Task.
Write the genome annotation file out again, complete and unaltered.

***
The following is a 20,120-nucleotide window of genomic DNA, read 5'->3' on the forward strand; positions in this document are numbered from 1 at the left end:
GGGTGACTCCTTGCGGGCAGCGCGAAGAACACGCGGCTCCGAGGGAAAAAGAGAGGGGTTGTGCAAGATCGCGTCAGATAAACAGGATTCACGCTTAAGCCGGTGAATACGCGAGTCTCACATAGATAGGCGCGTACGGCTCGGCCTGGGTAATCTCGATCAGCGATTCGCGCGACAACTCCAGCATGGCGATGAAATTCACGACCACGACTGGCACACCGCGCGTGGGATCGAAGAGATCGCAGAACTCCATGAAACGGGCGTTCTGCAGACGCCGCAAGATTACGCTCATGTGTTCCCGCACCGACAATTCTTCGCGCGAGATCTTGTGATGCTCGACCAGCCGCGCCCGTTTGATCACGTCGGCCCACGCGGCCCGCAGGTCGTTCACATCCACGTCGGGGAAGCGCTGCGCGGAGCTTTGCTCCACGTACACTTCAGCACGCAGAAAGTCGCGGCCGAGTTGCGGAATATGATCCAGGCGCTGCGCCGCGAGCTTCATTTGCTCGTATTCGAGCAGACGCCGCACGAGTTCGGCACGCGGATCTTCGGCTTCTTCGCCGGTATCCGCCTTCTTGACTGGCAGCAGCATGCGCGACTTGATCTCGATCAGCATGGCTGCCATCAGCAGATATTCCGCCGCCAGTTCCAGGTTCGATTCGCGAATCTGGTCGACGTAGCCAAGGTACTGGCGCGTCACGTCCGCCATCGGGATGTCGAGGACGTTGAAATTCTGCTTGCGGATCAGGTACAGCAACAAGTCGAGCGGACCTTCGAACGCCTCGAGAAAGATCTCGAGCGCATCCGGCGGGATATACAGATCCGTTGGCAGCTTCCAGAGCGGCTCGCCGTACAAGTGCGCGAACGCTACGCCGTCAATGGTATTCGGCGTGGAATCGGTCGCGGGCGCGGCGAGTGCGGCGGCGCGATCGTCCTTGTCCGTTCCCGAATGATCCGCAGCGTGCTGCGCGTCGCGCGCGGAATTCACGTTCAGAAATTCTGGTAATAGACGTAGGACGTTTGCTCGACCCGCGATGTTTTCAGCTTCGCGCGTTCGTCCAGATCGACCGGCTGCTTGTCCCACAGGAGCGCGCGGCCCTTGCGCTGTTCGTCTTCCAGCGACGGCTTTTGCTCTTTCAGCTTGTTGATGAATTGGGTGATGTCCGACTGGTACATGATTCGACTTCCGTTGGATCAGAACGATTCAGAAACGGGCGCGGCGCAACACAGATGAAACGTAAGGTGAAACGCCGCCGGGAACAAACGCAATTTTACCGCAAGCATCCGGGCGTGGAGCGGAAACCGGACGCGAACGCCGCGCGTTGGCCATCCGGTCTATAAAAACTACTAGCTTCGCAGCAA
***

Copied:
The following is a 20,120-nucleotide window of genomic DNA, read 5'->3' on the forward strand; positions in this document are numbered from 1 at the left end:
GGGTGACTCCTTGCGGGCAGCGCGAAGAACACGCGGCTCCGAGGGAAAAAGAGAGGGGTTGTGCAAGATCGCGTCAGATAAACAGGATTCACGCTTAAGCCGGTGAATACGCGAGTCTCACATAGATAGGCGCGTACGGCTCGGCCTGGGTAATCTCGATCAGCGATTCGCGCGACAACTCCAGCATGGCGATGAAATTCACGACCACGACTGGCACACCGCGCGTGGGATCGAAGAGATCGCAGAACTCCATGAAACGGGCGTTCTGCAGACGCCGCAAGATTACGCTCATGTGTTCCCGCACCGACAATTCTTCGCGCGAGATCTTGTGATGCTCGACCAGCCGCGCCCGTTTGATCACGTCGGCCCACGCGGCCCGCAGGTCGTTCACATCCACGTCGGGGAAGCGCTGCGCGGAGCTTTGCTCCACGTACACTTCAGCACGCAGAAAGTCGCGGCCGAGTTGCGGAATATGATCCAGGCGCTGCGCCGCGAGCTTCATTTGCTCGTATTCGAGCAGACGCCGCACGAGTTCGGCACGCGGATCTTCGGCTTCTTCGCCGGTATCCGCCTTCTTGACTGGCAGCAGCATGCGCGACTTGATCTCGATCAGCATGGCTGCCATCAGCAGATATTCCGCCGCCAGTTCCAGGTTCGATTCGCGAATCTGGTCGACGTAGCCAAGGTACTGGCGCGTCACGTCCGCCATCGGGATGTCGAGGACGTTGAAATTCTGCTTGCGGATCAGGTACAGCAACAAGTCGAGCGGACCTTCGAACGCCTCGAGAAAGATCTCGAGCGCATCCGGCGGGATATACAGATCCGTTGGCAGCTTCCAGAGCGGCTCGCCGTACAAGTGCGCGAACGCTACGCCGTCAATGGTATTCGGCGTGGAATCGGTCGCGGGCGCGGCGAGTGCGGCGGCGCGATCGTCCTTGTCCGTTCCCGAATGATCCGCAGCGTGCTGCGCGTCGCGCGCGGAATTCACGTTCAGAAATTCTGGTAATAGACGTAGGACGTTTGCTCGACCCGCGATGTTTTCAGCTTCGCGCGTTCGTCCAGATCGACCGGCTGCTTGTCCCACAGGAGCGCGCGGCCCTTGCGCTGTTCGTCTTCCAGCGACGGCTTTTGCTCTTTCAGCTTGTTGATGAATTGGGTGATGTCCGACTGGTACATGATTCGACTTCCGTTGGATCAGAACGATTCAGAAACGGGCGCGGCGCAACACAGATGAAACGTAAGGTGAAACGCCGCCGGGAACAAACGCAATTTTACCGCAAGCATCCGGGCGTGGAGCGGAAACCGGACGCGAACGCCGCGCGTTGGCCATCCGGTCTATAAAAACTACTAGCTTCGCAGCAA